Ensure safety parameters in place

Even after we return to ‘business as usual,’ the virus will still be around. There will be a certain level of fear until there’s a vaccine available. “See what their protocol is for ensuring social distancing and safety of both guests and employees,” encourages Heather Jones of Wente Vineyards. “Check with the venue on alternate floor plans they may have in mind when it comes to seating, vendor setup, and more. Make sure they’re fully equipped with masks, gloves, hand sanitizer, and anything else needed to ensure everyone is protected on your big day.”

Schedule an in-person visit

Site tours are a must to get the full venue experience. You need to know if you can picture your wedding there. “Make sure to see the venue in person,” urges Shannon Tarrant of “Pictures can be edited and video can be shot to only show the best parts of event spaces. It is so important to physically go to the venue to walk the space with open eyes and see what it feels like from first pulling up until your goodbye. This is the same feeling your guests will experience, so it needs to be just right!”

Get a feel for the location

Accessibility is an important consideration, especially if you plan on inviting children and elderly guests. Kristin Wilson of Our DJ Rocks says: “Another thing to consider when choosing your venue is ease of access. This could mean so many things. For instance, how easy is it for your out-of-town guests to find and get to? Are there hotels or lodging nearby? Will any guests or family members find it difficult to navigate steps, grass or dirt areas, or steep inclines? Are your vendors able to load in all of the equipment and decor that they need to make your day everything you dreamed? Having a mountaintop wedding or a ceremony on the beach is super romantic, but make sure that your guests and your vendor team are able to be there to make it happen.”

Ask about cancellation policies

You never know what could happen, so it’s always smart to know the policies in place surrounding postponements or cancellations. “These past few months have certainly taught us that no matter the plans, the least expected can happen,” assures Kristen Gosselin of KG Events & Design. “What are the venue’s terms in regards to cancellations, postponements and force majeure? It is so important to get clear and direct answers to these questions so that you know what to expect in any given scenario. Know what you are committing to ahead of time, and what the consequences are if that commitment were to be severed.”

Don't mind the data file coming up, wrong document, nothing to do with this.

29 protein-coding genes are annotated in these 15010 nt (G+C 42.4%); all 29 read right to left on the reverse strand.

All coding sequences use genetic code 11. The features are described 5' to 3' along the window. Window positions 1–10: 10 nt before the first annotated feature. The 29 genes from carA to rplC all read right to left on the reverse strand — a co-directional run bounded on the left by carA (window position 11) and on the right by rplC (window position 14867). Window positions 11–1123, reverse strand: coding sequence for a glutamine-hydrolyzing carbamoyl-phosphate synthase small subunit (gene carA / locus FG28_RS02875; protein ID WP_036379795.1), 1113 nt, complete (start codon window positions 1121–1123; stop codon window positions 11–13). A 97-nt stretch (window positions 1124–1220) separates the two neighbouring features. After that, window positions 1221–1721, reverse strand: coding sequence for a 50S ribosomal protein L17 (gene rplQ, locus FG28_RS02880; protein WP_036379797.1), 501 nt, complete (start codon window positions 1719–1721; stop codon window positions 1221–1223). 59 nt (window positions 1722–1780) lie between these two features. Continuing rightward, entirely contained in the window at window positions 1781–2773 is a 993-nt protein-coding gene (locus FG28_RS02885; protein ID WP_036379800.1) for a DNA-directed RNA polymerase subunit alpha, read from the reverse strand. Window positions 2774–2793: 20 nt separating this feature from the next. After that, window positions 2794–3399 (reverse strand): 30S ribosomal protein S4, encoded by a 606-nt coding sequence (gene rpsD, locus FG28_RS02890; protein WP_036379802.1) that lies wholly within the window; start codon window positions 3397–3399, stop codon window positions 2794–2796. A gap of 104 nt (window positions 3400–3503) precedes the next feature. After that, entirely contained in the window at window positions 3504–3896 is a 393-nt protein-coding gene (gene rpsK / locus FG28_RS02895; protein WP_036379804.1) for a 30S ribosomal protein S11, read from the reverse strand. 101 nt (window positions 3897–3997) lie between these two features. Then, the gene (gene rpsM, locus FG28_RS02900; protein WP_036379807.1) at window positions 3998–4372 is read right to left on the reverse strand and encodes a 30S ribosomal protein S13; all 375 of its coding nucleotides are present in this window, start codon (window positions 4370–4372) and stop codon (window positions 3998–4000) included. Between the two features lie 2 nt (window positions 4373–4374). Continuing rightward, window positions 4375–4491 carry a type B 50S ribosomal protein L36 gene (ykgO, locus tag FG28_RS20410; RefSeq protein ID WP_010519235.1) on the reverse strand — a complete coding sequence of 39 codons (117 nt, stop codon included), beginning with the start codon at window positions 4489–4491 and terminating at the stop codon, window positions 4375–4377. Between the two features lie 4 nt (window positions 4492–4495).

Evaluate their responses to your questions

You’ll want to get an idea of how it will be to work with a venue and how much they’ll help you turn their space into your own for a day. “When you ask the venue questions, pay attention to how accommodating and flexible they are,” encourages Jamie Chang of Passport to Joy. “The more flexible they are, the more you can make your wedding yours.  And it also shows they’re willing (and want) to work with you if something were to come up once you get further into planning. The less accommodating they are means you need to be sure that you 100% can and want to abide by their rules.”

Securing the perfect venue is one of the biggest steps in the planning process. Once you do find the right fit, reward yourself with a day off from planning. Then you can jump into the next steps: the fun parts (hello, cake tastings!). And once you’ve settled on your wedding venue, move on to booking the right florist and the best wedding photographer!

Feature image by Autumn Nicole Photo, rentals by Savannah Vintage & Event Rentals, florals by August Floral & Event Design, planning by Tara Skinner Weddings & Events

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Author: Carmen Bodziak

Carmen Bodziak has been on the marketing team at Goodshuffle since 2019 and got into the business because of her passion for empowering business owners through technology. She loves connecting with the events industry both virtually and in-person, so say hi if you see her at a trade show! Outside of Goodshuffle, she loves to travel and spend time outdoors.